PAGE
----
A strong post-pandemic bounce back in ticket sales on the Caledonian Sleeper to reach record levels was eclipsed by soaring interest rates, which left the service deeper in the red over the year to March, new figures show.
The privately-run overnight Scotland-London train operation lost £4.3 million in 2022/23 – just prior to its nationalisation by the Scottish Government – compared to £3m the previous year, according to its annual accounts.
It means Serco, whose franchise ended seven years early in June, lost a total of £77m since it took over the trains in 2015, the firm told The Scotsman. The accounts stated that despite Scottish Government support of £29m, “interest rates, which are outside its bounds, increased, lowering the profit margin”.
The increased loss came despite revenue from passenger tickets increasing from £21m to £29m in 2022/23 – the highest under the franchise. That topped the £26m total in pre-Covid 2019/20, which was the first year of its brand new fleet, which feature double beds and en-suite loos and showers.
Retail spending, such as food and drink in the trains’ Club Cars, also nearly doubled from £553,000 to a record £940,000.
Ministers returned the service to the public sector after rejecting Serco’s request last year for substantial extra funding to keep operating it until the end of its contract in 2030 in the face of increasing costs due to rising inflation.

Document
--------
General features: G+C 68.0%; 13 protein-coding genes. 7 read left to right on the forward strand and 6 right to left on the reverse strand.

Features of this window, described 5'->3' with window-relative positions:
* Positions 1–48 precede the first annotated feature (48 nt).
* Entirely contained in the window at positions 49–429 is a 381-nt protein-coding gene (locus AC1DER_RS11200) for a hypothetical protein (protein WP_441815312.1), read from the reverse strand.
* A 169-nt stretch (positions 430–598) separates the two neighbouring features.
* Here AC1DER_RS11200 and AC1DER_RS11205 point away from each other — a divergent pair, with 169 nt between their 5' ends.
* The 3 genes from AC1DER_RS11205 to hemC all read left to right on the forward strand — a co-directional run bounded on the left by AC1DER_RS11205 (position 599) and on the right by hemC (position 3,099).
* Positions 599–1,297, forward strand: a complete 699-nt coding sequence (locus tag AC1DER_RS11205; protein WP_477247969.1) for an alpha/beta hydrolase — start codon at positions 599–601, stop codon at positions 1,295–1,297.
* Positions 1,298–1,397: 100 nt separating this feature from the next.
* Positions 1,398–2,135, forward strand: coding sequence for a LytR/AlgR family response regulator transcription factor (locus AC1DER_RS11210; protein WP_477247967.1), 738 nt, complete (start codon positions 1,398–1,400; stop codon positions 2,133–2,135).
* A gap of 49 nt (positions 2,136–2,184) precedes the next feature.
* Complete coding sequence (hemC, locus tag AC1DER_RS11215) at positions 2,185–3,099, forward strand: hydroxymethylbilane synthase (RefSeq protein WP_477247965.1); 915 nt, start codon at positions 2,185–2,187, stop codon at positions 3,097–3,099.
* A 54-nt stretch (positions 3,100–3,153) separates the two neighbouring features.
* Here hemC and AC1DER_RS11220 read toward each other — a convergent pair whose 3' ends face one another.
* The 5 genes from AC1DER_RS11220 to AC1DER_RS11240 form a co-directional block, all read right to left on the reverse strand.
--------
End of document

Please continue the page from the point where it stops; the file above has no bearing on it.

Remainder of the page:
Caledonian Sleeper head of sales and marketing Steven Marshall said prospects for the service looked very good.
He said: “We are in a very strong place and enjoying record sales now that travel is returning to pre-Covid norms. We carried a record 999 passengers one evening last week, the highest single night in the life of the new trains.
“The outlook for the Sleeper continues to look bright with strong forward revenues for this year and into 2024.”
Confirmation of the booming ticket sales comes after Kathryn Darbandi, who has continued as the Sleeper’s managing director under public control, told Scotland on Sunday it had notched up the highest monthly ticket sales in May last year under Serco’s operation.
She said she was looking at how to boost the Inverness service, such as by adding more carriages or increasing its frequency, because it was so popular that it could sell twice over on some nights. Sleepers also operate six nights a week between Aberdeen, Fort William, Edinburgh, Glasgow and London.
Ms Darbandi said a new route to Oban was also being considered to improve access to the Hebrides.
Also being assessed is the trains being privately chartered for events on Saturdays when they don’t run because of traditionally low demand. This could include to take wedding parties to the Highlands after a woman booked most of a train for her 50th birthday.
However, the cost of supporting the service was criticised by Edinburgh Airport chief executive Gordon Dewar at an aviation and sustainability event at this month’s Festival of Politics at Holyrood. He said: “The current subsidy level to go on the Sleeper is about £250 per person. I don’t think that’s a good use of the money. I have no idea why we do that and it’s certainly not a decarbonisation solution.”